Saturday, March 23, 2019

Olfactory Curiosities: Equine Musk from a Horse Named James Bond
















If only there could be an invention that bottled up a memory, like scent. And it never faded, and it never got stale. And then, when one wanted it, the bottle could be uncorked, and it would be like living that moment all over again. —Daphne du Maurier, Rebecca

James Bond's debonair horse musk has been macerating for a little over six months. The musk tincture was made using pieces of an aromatic callous-type growth called equine horse chestnut that grooms remove by gently rubbing them off a horse's leg. The shape and positioning of equine horse chestnuts are unique to each horse. Their origin and purpose is still a mystery, though some speculate that they're vestigial scent glands or toes.

Equine musk isn't found among animalic essences in a perfumer's training kit. There are several musks (all synthetic), castoreum, civet, civetone (synthetic civet), and ambergris-type molecules, but nothing associated with the smell of horses that's derived from horses. This is rather odd, considering that perfumery was born in the Middle East in 1200 BCE and research suggests that horses were domesticated 9000 years ago in the Arabian Peninsula.

James Bond, the horse with the debonaire musk.
Image by Michelle Krell Kydd.


















Horse musk derived from equine horse chestnut was explored by a group of curious natural perfumers, and documented by Lisa Abdul-Quddus in a post for Le Parfumeur Rebelle (February 21, 2011):

It happens often, yet I still get amazed at how simple actions can spark inspiration and discoveries. Take, for example, a conversation back in January 2009 between Natural Perfumer Justine Crane and one of her Antiquarian Perfumery students, Paulha Whitaker. Paulha started a discussion about a subject totally different from where that discussion ended. Basically, she casually mentioned the smell of [equine] horse chestnuts and very briefly described what they were. Justine suggested she tincture them and voila The Natures Nexus Academy of Perfumery Arts students had begun a journey in horse smells. Paulha generously supplied the students with [equine] horse chestnuts and there began the experimentation.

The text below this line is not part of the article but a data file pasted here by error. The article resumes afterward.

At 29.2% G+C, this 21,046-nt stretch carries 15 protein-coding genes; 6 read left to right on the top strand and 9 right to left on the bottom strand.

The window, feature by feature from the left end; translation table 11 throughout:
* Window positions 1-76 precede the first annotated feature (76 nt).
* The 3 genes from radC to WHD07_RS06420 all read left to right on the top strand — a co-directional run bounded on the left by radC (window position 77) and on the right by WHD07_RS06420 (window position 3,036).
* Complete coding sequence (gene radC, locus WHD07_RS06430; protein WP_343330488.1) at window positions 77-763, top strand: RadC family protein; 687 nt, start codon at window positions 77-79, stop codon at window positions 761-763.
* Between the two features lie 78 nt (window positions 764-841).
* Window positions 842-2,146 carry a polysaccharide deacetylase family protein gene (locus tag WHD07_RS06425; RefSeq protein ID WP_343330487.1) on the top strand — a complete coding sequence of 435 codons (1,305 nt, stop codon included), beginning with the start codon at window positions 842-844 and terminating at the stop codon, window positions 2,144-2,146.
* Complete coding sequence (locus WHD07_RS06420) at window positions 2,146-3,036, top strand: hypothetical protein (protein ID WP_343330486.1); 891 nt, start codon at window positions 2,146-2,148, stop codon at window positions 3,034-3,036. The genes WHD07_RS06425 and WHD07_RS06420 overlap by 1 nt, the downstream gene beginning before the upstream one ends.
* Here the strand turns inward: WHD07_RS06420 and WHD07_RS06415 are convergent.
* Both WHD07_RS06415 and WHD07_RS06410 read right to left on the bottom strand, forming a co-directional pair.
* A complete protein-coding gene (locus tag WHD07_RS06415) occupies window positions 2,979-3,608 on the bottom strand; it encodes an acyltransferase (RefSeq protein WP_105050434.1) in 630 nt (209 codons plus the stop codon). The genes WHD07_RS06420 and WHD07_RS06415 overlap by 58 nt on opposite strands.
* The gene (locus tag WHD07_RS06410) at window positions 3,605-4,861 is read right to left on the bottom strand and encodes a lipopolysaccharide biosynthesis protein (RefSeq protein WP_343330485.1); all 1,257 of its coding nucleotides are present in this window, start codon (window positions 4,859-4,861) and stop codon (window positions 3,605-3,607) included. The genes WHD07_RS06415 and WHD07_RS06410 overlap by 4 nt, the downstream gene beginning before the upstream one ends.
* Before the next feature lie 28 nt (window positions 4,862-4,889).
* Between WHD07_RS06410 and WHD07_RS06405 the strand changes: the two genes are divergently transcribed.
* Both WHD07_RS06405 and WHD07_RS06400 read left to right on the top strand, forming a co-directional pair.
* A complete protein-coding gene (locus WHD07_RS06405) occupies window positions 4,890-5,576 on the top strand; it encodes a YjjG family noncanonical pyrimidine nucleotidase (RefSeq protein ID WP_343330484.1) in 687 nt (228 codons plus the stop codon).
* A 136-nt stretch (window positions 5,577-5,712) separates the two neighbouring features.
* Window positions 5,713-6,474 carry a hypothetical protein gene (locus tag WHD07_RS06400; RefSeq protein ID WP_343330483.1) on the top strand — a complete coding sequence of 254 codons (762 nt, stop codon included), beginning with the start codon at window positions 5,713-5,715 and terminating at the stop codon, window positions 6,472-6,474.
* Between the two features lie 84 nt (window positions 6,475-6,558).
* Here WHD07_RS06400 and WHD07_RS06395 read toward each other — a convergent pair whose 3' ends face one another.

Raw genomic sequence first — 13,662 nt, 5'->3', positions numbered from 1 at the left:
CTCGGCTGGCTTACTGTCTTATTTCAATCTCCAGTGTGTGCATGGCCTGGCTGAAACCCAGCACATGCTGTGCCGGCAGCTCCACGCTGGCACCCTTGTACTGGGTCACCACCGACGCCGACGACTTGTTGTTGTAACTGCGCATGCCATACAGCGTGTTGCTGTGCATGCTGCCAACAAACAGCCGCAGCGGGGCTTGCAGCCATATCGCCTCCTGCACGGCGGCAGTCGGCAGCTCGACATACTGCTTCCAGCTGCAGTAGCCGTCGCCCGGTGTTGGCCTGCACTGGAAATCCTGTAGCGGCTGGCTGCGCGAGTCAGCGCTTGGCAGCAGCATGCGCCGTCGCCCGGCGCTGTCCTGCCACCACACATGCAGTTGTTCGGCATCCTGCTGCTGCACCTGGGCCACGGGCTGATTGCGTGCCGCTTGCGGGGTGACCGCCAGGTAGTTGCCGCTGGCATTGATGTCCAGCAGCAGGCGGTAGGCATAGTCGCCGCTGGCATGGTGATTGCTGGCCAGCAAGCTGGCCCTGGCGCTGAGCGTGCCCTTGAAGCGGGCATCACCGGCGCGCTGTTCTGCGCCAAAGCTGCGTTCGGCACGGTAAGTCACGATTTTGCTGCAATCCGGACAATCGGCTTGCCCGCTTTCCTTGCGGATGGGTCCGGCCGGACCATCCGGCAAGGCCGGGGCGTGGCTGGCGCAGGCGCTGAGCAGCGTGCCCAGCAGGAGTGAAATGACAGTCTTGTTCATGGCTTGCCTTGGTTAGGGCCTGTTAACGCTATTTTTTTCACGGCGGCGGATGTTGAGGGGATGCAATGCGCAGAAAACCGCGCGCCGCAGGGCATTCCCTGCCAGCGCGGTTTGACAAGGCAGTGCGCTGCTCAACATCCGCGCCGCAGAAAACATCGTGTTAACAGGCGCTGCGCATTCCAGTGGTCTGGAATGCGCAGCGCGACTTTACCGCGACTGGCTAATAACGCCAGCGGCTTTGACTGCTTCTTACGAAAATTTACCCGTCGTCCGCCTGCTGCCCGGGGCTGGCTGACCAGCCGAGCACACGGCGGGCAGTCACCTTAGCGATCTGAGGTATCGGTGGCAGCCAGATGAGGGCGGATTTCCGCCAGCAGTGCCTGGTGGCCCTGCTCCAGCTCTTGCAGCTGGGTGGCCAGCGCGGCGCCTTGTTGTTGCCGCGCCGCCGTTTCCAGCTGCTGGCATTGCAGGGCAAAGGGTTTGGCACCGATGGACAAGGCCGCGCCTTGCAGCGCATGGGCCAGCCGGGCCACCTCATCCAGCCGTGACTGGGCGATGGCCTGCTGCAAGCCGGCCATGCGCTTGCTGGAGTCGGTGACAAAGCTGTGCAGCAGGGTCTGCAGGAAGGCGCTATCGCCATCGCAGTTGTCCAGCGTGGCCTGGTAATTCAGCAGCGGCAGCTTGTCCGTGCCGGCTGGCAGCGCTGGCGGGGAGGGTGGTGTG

Lisa Abdul-Quddus attends Smell & Tell programs at the Ann Arbor District Library and shared her equine horse chestnut story during a 2015 presentation I gave called Musk: The Essence of Seduction. A few weeks later she shared a sample of her tincture with me. I still remember the first time I smelled it. It was sublime, powdery, musky and evocative of softer tones found in Tonquin deer musk.

James Bond, retired racehorse extraordinaire, enjoying the good
 life in Ann Arbor, Michigan. Image by Michelle Krell Kydd.
















I visited a retired racehorse named James Bond in Ann Arbor, Michigan with Rebecca Bizonet, a librarian and archivist, who is friends with the horse's owner. We obtained equine horse chestnut for tincturing, which Bizonet used to shape Madam Plague Doctor perfume for The Plague Doctor's Cabinet of Olfactory Curiosities. She's attended Smell & Tell events since 2012 and is an avid natural perfume hobbyist.

Equine horse chestnut from James Bond. The pocket knife was used to
break up pieces after they were removed by hand. Instruments aren't
needed to remove stubborn chestnuts, but are helpful in separating the
layers after they're removed. Image by Michelle Krell Kydd.

















I obtained rear and front samples of equine horse chestnut, and front and rear samples of another type of keratin-containing growth called an ergot (unrelated to alkaloid producing ergot fungus found on rye and related plants). Rebecca and I also visited an Icelandic horse named Zoltan, whose owner loved the idea of tincturing the smell of a horse, a scent she described as spiritual and comforting.

An equine horse chestnut on the inside of James Bond's front right leg,
seen to the left of his shadow. Image by Michelle Krell Kydd.